Ten-year-old Ange Shephard, who grew up in a small Nova Scotia town, became enamored with Southern California, and especially Los Angeles.
In his book Forward, David Jeremiah relates Ange’s story and how she would dial the 323 area code plus 7 random numbers, and when someone answered she’d say, “Hi, is this LA?”
Then she’d hang up, just thrilled to talk to someone from Los Angeles, dreaming one day of living there. Her calls, however, came to an abrupt end when her father saw the phone bill. But her dreams didn’t. Continue reading
In “The Greatest Finish Fails in Sports History,” Andrew Daniels relates numerous stories of runners, cyclists, and ballplayers who celebrated their victory too early, only to lose.
In the men’s 800 meters at the 2014 Shanghai Diamond League meet, Algeria’s Taoufik Makhloufi stuck out his arms and his tongue just before crossing the finish line and watched his first-place finish get usurped by Kenyan Robert Biwott.
In 2015, The University of Oregon’s Tanguy Pepiot was set to win the 3,000-meter steeplechase at the 2015 Pepsi Team Invitational. However, when he urged the crowd at Hayward Field to cheer him on, he slowed down just enough for The University of Washington’s Meron Simon to sprint past him in the final meters and snatch a last-second win. Continue reading
In his book, Forward, David Jeremiah, tells the story of See’s Candies, began by a Canadian couple, Charles and Florence See.
Charles’ mother, Mary, moved with them and brought her treasured recipes for candies. In November of 1921, they opened their first candy store in Los Angeles. In 1972 the See family sold their thriving business for $25 million to Warren Buffet’s Berkshire Hathaway conglomerate. Continue reading
The power of belief has been well documented in physical and material pursuits in life. From sports to business, to our personal goals and dreams belief in a necessary ingredient for success.
Napoleon Hill, known for his books on self-help and positive thinking, in his classic bestseller Think and Grow Rich, wrote, “Whatever your mind can conceive, and believe, it can achieve.”
As we continue to explore the theme Reaching Forward, and discuss the 10 concepts in Dr. David Jeremiah’s book, Forward, that are encapsulated in a single word, we come to the word, “believe.” Continue reading
In his book Forward, David Jeremiah tells the story of swimmer Joseph Schooling, Singapore’s first-ever gold medal winner in the 2016 Olympics.
When Schooling was asked what it was like to be one of the best swimmers in the world and win a gold medal, his reply was surprising. Continue reading
“Most of us think of risk as a negative situation we should avoid,” writes David Jeremiah in his book, Forward.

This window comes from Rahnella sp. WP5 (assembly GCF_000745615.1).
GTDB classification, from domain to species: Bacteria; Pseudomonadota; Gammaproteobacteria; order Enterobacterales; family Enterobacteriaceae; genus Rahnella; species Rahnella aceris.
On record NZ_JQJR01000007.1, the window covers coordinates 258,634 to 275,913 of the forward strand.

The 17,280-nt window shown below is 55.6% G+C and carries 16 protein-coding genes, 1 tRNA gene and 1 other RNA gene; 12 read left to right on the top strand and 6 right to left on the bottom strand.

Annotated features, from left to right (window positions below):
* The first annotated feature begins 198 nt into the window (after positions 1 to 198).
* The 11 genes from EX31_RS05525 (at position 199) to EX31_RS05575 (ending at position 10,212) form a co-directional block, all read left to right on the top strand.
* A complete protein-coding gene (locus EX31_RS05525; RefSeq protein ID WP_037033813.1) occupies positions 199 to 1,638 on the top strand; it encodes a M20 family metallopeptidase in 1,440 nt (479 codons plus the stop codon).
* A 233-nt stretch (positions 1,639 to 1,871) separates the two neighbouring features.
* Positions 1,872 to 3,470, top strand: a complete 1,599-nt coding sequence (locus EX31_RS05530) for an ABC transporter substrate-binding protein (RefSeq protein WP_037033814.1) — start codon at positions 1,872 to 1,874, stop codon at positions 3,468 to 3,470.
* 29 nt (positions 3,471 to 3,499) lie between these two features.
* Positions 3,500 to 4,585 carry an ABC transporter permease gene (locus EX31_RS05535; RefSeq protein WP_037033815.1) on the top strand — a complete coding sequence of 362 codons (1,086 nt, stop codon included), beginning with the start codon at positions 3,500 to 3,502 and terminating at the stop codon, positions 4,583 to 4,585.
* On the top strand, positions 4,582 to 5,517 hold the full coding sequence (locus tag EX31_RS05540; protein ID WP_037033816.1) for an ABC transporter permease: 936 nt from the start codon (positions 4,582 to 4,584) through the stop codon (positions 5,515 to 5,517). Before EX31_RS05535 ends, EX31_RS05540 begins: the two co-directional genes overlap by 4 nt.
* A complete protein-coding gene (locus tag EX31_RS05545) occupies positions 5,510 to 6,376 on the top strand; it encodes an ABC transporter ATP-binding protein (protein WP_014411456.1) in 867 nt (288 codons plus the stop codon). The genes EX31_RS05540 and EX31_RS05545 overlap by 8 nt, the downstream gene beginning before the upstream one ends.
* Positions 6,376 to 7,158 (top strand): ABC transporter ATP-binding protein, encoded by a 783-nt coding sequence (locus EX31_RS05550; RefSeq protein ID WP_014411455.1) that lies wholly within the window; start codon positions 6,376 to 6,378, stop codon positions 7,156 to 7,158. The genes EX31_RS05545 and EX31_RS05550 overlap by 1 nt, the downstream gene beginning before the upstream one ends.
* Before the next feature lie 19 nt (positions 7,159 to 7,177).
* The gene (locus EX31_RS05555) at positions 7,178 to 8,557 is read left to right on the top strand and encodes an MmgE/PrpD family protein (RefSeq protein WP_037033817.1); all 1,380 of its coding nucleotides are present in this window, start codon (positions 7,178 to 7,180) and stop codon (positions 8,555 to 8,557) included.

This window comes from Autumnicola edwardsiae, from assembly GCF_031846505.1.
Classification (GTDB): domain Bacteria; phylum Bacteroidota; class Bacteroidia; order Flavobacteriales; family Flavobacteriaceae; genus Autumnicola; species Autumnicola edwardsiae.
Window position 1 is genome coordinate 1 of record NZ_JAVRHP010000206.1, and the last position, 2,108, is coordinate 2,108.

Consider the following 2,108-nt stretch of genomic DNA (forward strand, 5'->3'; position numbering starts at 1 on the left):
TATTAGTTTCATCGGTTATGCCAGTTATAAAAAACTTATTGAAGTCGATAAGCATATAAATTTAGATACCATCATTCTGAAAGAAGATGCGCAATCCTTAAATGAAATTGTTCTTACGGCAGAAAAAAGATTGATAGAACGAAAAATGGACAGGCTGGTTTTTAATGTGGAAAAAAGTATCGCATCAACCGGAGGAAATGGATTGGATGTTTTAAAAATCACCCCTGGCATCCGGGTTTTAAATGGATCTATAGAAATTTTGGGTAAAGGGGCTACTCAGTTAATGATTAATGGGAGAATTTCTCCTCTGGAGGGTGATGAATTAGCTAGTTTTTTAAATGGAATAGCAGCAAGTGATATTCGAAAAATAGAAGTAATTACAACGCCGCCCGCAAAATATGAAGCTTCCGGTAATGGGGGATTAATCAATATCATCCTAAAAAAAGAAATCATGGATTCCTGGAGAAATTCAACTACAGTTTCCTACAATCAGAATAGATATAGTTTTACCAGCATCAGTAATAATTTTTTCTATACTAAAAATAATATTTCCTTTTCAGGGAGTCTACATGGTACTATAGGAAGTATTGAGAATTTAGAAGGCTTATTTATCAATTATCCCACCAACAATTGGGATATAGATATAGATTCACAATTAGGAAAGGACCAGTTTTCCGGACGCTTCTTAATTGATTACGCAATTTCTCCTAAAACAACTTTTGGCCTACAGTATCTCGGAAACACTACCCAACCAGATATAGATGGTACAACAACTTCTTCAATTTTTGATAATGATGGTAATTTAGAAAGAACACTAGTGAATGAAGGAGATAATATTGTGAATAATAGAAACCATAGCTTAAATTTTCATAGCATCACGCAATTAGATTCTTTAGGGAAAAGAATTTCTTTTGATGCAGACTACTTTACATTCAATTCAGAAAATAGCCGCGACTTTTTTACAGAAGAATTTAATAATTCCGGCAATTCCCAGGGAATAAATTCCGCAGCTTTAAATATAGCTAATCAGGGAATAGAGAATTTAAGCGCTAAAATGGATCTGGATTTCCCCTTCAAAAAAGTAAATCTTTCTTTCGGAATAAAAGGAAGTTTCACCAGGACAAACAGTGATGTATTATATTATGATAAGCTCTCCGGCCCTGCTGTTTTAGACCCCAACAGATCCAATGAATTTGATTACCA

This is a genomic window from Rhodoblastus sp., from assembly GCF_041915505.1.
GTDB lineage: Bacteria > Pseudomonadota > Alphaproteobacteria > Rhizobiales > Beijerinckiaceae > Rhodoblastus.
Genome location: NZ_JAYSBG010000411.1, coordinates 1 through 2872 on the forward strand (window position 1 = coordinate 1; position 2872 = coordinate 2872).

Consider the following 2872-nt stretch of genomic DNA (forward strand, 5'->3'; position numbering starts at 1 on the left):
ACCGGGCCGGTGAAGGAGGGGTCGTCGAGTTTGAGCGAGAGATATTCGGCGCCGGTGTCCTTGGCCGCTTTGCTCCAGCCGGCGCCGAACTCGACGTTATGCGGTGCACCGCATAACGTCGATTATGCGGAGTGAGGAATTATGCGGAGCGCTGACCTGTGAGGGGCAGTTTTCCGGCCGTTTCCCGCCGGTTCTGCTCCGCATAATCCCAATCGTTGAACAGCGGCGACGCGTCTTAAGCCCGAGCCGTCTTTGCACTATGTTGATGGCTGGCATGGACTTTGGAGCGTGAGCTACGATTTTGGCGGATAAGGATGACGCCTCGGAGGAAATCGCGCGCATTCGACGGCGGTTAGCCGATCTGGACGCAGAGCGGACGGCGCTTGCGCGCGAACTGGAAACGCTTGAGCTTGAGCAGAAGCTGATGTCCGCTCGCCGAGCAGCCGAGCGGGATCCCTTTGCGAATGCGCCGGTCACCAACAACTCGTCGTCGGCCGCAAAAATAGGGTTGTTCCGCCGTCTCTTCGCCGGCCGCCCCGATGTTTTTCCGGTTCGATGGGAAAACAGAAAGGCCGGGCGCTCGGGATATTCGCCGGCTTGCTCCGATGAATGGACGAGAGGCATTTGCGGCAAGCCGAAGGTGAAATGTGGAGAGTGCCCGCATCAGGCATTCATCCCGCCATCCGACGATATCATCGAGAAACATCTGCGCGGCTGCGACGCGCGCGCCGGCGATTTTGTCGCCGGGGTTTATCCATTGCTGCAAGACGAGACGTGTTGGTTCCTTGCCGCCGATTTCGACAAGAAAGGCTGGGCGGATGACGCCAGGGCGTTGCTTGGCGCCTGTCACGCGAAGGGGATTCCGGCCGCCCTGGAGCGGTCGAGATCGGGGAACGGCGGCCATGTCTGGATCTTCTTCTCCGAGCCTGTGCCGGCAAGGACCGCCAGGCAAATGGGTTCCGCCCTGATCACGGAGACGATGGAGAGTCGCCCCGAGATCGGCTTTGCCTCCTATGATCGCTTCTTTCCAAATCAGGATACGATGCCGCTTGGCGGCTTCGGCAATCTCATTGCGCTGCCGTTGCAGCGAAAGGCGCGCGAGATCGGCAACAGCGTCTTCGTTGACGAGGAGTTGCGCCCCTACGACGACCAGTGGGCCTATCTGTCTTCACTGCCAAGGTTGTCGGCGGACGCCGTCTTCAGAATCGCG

“But risk is a part of life, he observes, and it’s a big part of faith. Not every risk is worth taking but if you’re too overwhelmed by fear to correctly assess a situation, you’ll miss many opportunities for growth, increased strength, deeper faith, and success.” Continue reading
As a young man growing up in Northern Italy, Luciano Pavarotti was torn between being a teacher or pursuing a career in music.
His mother, a cigar factory worker, often said, “Your voice touches me whenever you sing.” But a career in music was risky following World War II so she suggested he become an athletic instructor. His father, a baker and an amateur tenor encouraged him to continue developing his voice.
While he continued his musical studies he also enrolled in a teacher’s college. Following graduation, Luciano sought his father’s advice. “Shall I be a teacher or a singer?” Continue reading
Dr. David Jeremiah. in his book Forward, suggests one of the reasons why we flounder in moving forward is a failure to diminish our distractions. And our distractions are often created by a failure to choose what is best.
“Understanding that not all things are equally important is an essential part of the forward life,” Jeremiah writes. This, of course, calls for us to set our priorities in order to stay focused and “accomplish what really matters.”
As we continue considering our theme for 2021, Reaching Forward, our word of the week reminds us that our dreams and prayers are not enough. We must make the right choices. Continue reading
“How many times have we heard people talk about the power of prayer? That is a mistake. Prayer has absolutely no power.”
These are not the words of an atheist, infidel, or unbeliever, but of a gospel preacher, Edwin Crozier. But before you dismiss this as ridiculous and quit reading, hear Edwin’s explanation. Continue reading
In his book “Forward,” David Jeremiah tells a neat story about an Alabama woman, Mary Anderson.
In 1902 Mary was visiting New York City during a winter snowstorm. While riding a streetcar she noticed the driver had a problem with visibility because of the sleet and snow. He either had to stop and wipe the snow off the window or keep it open. Continue reading